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"FAA Outlines Idaho Airport's Safety Shortcomings to Local Officials"
- From: Stephen Irwin <stephen.irwin@xxxxxxxxxxx>
- Date: Tue, 19 Aug 2014 06:21:36 -0700
Tuesday, August 19, 2014
FAA Outlines Burley Airport's Shortcomings to Local Officials
By LAURIE WELCH
The Twin Falls (ID) Times-News
BURLEY - A Federal Aviation Administration official assigned to the Burley
airport project spoke with officials of Cassia and Minidoka counties Monday
about the airport's shortcomings.
Concerns about moving the airport also were aired by airport users and
landowners at one of two proposed airport sites.
Aaron Higgens, who owns land near the Baseline site, said residents there
have spent their life savings building houses "to be away from the noise,
the traffic and the people."
Higgens said his property is not for sale and is right in the middle of the
proposed airport site.
Only a "very small percentage of people in the area use the airport," and
only a few of those favor building a new one, he said.
Steve Engelbrech, the FAA project manager and civil engineer, said the
airport fails to meet standards because it lacks sufficient safety areas at
the ends of the runways to protect aircraft and pilots and it doesn't have
object-free zones beyond the runways that protect other people and property.
While the length of the runways is not an FAA standard, in order to meet the
other standards, the airport's short runways would have to be reduced
"The quick and dirty reality is that to comply with standards, you'd have
2,500-foot-long runways," said Englebrech at the Minidoka County meeting. A
runway of that length would only accommodate the smallest planes.
In order to meet the required safety and object-free zones, the runways
would have to be extended west past Overland Avenue and the hospital to the
Engelbrech said the airport rates "fairly high" in its number of crashes in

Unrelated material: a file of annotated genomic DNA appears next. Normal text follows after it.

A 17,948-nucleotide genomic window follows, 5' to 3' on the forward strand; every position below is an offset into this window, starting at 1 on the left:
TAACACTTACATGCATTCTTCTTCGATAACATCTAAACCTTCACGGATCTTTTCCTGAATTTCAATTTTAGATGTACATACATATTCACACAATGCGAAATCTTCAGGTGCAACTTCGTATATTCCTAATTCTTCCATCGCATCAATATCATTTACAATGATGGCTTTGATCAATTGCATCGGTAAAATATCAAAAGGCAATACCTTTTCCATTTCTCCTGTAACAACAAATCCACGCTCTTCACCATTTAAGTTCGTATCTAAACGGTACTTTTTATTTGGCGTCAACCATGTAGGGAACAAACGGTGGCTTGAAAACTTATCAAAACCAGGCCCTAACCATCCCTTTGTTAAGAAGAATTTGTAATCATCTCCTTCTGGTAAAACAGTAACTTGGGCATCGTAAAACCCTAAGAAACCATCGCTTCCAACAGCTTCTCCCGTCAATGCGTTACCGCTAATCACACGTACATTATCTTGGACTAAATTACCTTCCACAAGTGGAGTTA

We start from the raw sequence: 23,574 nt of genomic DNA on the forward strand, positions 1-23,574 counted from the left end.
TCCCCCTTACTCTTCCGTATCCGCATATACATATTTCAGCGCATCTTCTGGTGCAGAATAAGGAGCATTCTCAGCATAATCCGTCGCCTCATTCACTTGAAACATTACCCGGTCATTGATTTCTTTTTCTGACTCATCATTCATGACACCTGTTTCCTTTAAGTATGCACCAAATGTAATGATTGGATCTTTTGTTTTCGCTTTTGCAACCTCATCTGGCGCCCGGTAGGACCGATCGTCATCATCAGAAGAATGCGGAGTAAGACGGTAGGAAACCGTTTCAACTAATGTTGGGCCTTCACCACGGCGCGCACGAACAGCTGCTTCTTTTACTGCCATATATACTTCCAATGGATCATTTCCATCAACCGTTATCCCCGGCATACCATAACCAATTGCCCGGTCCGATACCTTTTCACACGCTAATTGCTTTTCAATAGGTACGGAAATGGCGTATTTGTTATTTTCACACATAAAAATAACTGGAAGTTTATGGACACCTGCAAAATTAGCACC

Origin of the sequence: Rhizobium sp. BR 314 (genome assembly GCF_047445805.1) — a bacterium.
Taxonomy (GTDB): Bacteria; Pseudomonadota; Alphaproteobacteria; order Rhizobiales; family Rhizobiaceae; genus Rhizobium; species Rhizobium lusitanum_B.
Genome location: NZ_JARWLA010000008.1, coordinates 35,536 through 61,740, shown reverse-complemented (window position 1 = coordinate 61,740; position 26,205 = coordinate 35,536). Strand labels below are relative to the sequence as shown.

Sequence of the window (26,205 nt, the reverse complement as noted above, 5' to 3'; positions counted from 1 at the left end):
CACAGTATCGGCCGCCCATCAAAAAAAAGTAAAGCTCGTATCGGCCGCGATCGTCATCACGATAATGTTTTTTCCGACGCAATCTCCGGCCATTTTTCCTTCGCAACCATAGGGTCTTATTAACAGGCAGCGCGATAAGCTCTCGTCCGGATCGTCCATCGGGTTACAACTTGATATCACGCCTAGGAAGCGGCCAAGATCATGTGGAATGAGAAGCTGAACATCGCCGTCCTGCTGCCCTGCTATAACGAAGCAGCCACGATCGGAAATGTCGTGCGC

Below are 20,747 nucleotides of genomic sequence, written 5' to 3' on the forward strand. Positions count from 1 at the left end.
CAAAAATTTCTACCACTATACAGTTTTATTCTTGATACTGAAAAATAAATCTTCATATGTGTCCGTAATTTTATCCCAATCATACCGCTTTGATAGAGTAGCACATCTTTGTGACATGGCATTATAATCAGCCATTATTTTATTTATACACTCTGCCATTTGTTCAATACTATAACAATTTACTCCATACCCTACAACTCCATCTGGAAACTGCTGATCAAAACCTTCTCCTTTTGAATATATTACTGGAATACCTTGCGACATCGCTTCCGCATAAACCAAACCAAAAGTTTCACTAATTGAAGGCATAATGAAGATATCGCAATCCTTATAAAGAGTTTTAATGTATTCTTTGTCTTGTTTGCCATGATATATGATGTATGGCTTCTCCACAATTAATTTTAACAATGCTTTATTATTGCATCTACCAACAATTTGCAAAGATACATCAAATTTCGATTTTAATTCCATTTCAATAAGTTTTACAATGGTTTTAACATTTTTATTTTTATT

relation to its number of flights.
Engelbrech told Minidoka commissioners that the National Transportation
Safety Board's reports on airplane crashes never list runway length as a
cause because it's always the pilot's decision whether to use an airport.
"We are certainly not saying if you met all the standards and had a
5,500-foot runway there would be no accidents. But we can make it safer," he
At airports that meet standards, eligible projects receive 90 percent
funding from the FAA, Engelbrech said. But by law, the FAA can't provide
funds for airports that fail to meet standards. The community would have to
decide if that type of airport is adequate, and the city would have to
provide the funds to maintain it.
The airport needs a couple of million dollars in asphalt work, Engelbrech
said. The airport asphalt has not had any major improvements in more than 20
By 2021, the aprons and taxiways will fail and will need to be completely
rebuilt. The remainder of the asphalt will be in poor condition.
"I think the FAA has not done a good job being involved in the process up to
this point," said Engelbrech.
"One thing the airport users are concerned about is the community as a whole
underestimating the value of the airport," said Jack Hunsaker, president of
the Burley Airport Users Association, formed by local pilots. "Anytime we
hit a roadblock, the response is just: 'We'll shut the airport down, and
that's it.' And we're concerned that people don't really appreciate the
economic impact of the airport."
Many people use the airport, and it's not just a playground for spoiled rich
kids, he said.
Hunsaker said the group opposes both proposed relocation sites but does not
oppose relocation per se.
"Most of the users are fine with the length of the runways," said Hunsaker.
Cassia County Commissioner Bob Kunau asked if the FAA would reclassify all
community airports that lack runway buffer zones.
Engelbrech said the FAA is only concerned with airports that are eligible
for federal money. Many small "back-country" airstrips do not qualify for
funds and do not have to meet those requirements.
The FAA will not close the airport, he said. It will simply stop providing
money for improvements or maintenance, which would place that burden
entirely on the shoulders of Burley taxpayers.
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